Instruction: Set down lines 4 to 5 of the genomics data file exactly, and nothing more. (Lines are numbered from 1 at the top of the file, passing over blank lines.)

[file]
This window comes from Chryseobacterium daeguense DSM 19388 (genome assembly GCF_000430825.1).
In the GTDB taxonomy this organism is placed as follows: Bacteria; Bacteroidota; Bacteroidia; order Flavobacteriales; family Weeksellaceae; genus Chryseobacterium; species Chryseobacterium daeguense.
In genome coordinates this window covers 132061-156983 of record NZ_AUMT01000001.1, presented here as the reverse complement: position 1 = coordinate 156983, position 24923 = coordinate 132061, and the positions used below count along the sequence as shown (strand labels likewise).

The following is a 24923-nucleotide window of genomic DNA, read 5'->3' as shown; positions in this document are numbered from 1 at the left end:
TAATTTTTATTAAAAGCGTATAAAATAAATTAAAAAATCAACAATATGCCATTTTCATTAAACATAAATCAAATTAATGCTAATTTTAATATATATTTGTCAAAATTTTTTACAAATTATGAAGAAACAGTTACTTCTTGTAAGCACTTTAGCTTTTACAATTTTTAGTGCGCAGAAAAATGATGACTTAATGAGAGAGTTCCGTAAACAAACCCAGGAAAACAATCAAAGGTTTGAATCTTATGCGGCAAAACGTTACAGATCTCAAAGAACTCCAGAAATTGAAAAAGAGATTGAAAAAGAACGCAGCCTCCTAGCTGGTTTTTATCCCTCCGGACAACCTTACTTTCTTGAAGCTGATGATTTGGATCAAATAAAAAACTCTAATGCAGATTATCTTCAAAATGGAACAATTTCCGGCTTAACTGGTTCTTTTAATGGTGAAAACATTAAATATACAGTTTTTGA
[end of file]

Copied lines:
The following is a 24923-nucleotide window of genomic DNA, read 5'->3' as shown; positions in this document are numbered from 1 at the left end:
TAATTTTTATTAAAAGCGTATAAAATAAATTAAAAAATCAACAATATGCCATTTTCATTAAACATAAATCAAATTAATGCTAATTTTAATATATATTTGTCAAAATTTTTTACAAATTATGAAGAAACAGTTACTTCTTGTAAGCACTTTAGCTTTTACAATTTTTAGTGCGCAGAAAAATGATGACTTAATGAGAGAGTTCCGTAAACAAACCCAGGAAAACAATCAAAGGTTTGAATCTTATGCGGCAAAACGTTACAGATCTCAAAGAACTCCAGAAATTGAAAAAGAGATTGAAAAAGAACGCAGCCTCCTAGCTGGTTTTTATCCCTCCGGACAACCTTACTTTCTTGAAGCTGATGATTTGGATCAAATAAAAAACTCTAATGCAGATTATCTTCAAAATGGAACAATTTCCGGCTTAACTGGTTCTTTTAATGGTGAAAACATTAAATATACAGTTTTTGA